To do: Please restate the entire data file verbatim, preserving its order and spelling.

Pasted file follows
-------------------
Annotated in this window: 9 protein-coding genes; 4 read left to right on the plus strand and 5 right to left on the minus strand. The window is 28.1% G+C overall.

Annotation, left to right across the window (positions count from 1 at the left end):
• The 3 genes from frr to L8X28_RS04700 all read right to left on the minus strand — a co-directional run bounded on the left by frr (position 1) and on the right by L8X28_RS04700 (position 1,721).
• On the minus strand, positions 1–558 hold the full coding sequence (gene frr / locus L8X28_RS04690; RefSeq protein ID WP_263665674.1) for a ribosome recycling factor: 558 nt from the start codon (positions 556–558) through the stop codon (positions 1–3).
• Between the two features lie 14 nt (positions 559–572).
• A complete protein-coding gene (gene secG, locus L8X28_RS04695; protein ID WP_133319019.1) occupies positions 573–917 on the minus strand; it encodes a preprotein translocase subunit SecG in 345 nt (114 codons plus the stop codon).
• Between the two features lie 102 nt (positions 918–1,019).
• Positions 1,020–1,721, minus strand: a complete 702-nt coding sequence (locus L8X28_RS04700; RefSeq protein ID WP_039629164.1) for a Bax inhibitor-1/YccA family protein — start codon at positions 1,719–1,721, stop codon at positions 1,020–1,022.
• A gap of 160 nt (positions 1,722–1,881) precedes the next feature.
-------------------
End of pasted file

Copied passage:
Annotated in this window: 9 protein-coding genes; 4 read left to right on the plus strand and 5 right to left on the minus strand. The window is 28.1% G+C overall.

Annotation, left to right across the window (positions count from 1 at the left end):
• The 3 genes from frr to L8X28_RS04700 all read right to left on the minus strand — a co-directional run bounded on the left by frr (position 1) and on the right by L8X28_RS04700 (position 1,721).
• On the minus strand, positions 1–558 hold the full coding sequence (gene frr / locus L8X28_RS04690; RefSeq protein ID WP_263665674.1) for a ribosome recycling factor: 558 nt from the start codon (positions 556–558) through the stop codon (positions 1–3).
• Between the two features lie 14 nt (positions 559–572).
• A complete protein-coding gene (gene secG, locus L8X28_RS04695; protein ID WP_133319019.1) occupies positions 573–917 on the minus strand; it encodes a preprotein translocase subunit SecG in 345 nt (114 codons plus the stop codon).
• Between the two features lie 102 nt (positions 918–1,019).
• Positions 1,020–1,721, minus strand: a complete 702-nt coding sequence (locus L8X28_RS04700; RefSeq protein ID WP_039629164.1) for a Bax inhibitor-1/YccA family protein — start codon at positions 1,719–1,721, stop codon at positions 1,020–1,022.
• A gap of 160 nt (positions 1,722–1,881) precedes the next feature.